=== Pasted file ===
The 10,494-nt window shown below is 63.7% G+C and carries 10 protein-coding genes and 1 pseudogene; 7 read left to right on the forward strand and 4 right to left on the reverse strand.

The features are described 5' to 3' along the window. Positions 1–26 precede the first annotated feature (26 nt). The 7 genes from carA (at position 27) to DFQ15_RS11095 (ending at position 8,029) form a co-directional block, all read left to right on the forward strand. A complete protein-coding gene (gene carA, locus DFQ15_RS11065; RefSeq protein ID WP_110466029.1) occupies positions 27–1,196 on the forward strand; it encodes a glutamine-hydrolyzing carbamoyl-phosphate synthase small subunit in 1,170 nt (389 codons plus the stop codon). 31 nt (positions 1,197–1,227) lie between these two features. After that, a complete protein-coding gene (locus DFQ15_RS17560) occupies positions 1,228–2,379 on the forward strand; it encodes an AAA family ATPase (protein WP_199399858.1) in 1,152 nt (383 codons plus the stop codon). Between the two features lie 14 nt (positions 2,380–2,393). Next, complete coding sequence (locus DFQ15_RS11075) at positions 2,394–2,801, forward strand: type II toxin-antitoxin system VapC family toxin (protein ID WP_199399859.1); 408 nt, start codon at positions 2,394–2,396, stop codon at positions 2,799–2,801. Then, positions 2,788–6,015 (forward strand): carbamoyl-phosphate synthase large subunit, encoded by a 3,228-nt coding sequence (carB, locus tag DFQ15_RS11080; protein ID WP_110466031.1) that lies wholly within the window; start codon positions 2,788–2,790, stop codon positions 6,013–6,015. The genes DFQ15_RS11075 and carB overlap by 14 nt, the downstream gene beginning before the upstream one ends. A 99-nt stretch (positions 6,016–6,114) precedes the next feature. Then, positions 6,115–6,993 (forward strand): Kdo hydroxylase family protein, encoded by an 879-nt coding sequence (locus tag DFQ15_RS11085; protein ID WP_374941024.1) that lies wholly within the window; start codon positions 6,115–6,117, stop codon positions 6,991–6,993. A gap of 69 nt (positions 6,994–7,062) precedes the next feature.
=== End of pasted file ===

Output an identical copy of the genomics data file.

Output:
The 10,494-nt window shown below is 63.7% G+C and carries 10 protein-coding genes and 1 pseudogene; 7 read left to right on the forward strand and 4 right to left on the reverse strand.

The features are described 5' to 3' along the window. Positions 1–26 precede the first annotated feature (26 nt). The 7 genes from carA (at position 27) to DFQ15_RS11095 (ending at position 8,029) form a co-directional block, all read left to right on the forward strand. A complete protein-coding gene (gene carA, locus DFQ15_RS11065; RefSeq protein ID WP_110466029.1) occupies positions 27–1,196 on the forward strand; it encodes a glutamine-hydrolyzing carbamoyl-phosphate synthase small subunit in 1,170 nt (389 codons plus the stop codon). 31 nt (positions 1,197–1,227) lie between these two features. After that, a complete protein-coding gene (locus DFQ15_RS17560) occupies positions 1,228–2,379 on the forward strand; it encodes an AAA family ATPase (protein WP_199399858.1) in 1,152 nt (383 codons plus the stop codon). Between the two features lie 14 nt (positions 2,380–2,393). Next, complete coding sequence (locus DFQ15_RS11075) at positions 2,394–2,801, forward strand: type II toxin-antitoxin system VapC family toxin (protein ID WP_199399859.1); 408 nt, start codon at positions 2,394–2,396, stop codon at positions 2,799–2,801. Then, positions 2,788–6,015 (forward strand): carbamoyl-phosphate synthase large subunit, encoded by a 3,228-nt coding sequence (carB, locus tag DFQ15_RS11080; protein ID WP_110466031.1) that lies wholly within the window; start codon positions 2,788–2,790, stop codon positions 6,013–6,015. The genes DFQ15_RS11075 and carB overlap by 14 nt, the downstream gene beginning before the upstream one ends. A 99-nt stretch (positions 6,016–6,114) precedes the next feature. Then, positions 6,115–6,993 (forward strand): Kdo hydroxylase family protein, encoded by an 879-nt coding sequence (locus tag DFQ15_RS11085; protein ID WP_374941024.1) that lies wholly within the window; start codon positions 6,115–6,117, stop codon positions 6,991–6,993. A gap of 69 nt (positions 6,994–7,062) precedes the next feature.